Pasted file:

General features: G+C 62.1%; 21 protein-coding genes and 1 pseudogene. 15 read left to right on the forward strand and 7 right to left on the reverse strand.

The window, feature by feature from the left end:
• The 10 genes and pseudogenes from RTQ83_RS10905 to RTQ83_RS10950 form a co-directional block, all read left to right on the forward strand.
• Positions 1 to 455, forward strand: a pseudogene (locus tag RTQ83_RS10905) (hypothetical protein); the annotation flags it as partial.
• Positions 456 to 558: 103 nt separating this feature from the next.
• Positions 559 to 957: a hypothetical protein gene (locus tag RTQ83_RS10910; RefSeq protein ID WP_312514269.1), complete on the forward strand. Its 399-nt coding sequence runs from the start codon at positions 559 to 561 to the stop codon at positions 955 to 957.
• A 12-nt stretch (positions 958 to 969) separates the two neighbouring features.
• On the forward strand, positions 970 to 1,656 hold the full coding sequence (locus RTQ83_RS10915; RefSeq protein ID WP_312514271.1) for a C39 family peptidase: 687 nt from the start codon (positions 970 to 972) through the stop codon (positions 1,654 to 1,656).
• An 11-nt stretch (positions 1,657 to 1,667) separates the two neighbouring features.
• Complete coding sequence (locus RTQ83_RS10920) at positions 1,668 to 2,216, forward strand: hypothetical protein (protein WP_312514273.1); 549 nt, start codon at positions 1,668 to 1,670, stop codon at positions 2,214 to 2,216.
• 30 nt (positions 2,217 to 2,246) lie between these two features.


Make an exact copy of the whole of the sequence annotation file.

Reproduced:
General features: G+C 62.1%; 21 protein-coding genes and 1 pseudogene. 15 read left to right on the forward strand and 7 right to left on the reverse strand.

The window, feature by feature from the left end:
• The 10 genes and pseudogenes from RTQ83_RS10905 to RTQ83_RS10950 form a co-directional block, all read left to right on the forward strand.
• Positions 1 to 455, forward strand: a pseudogene (locus tag RTQ83_RS10905) (hypothetical protein); the annotation flags it as partial.
• Positions 456 to 558: 103 nt separating this feature from the next.
• Positions 559 to 957: a hypothetical protein gene (locus tag RTQ83_RS10910; RefSeq protein ID WP_312514269.1), complete on the forward strand. Its 399-nt coding sequence runs from the start codon at positions 559 to 561 to the stop codon at positions 955 to 957.
• A 12-nt stretch (positions 958 to 969) separates the two neighbouring features.
• On the forward strand, positions 970 to 1,656 hold the full coding sequence (locus RTQ83_RS10915; RefSeq protein ID WP_312514271.1) for a C39 family peptidase: 687 nt from the start codon (positions 970 to 972) through the stop codon (positions 1,654 to 1,656).
• An 11-nt stretch (positions 1,657 to 1,667) separates the two neighbouring features.
• Complete coding sequence (locus RTQ83_RS10920) at positions 1,668 to 2,216, forward strand: hypothetical protein (protein WP_312514273.1); 549 nt, start codon at positions 1,668 to 1,670, stop codon at positions 2,214 to 2,216.
• 30 nt (positions 2,217 to 2,246) lie between these two features.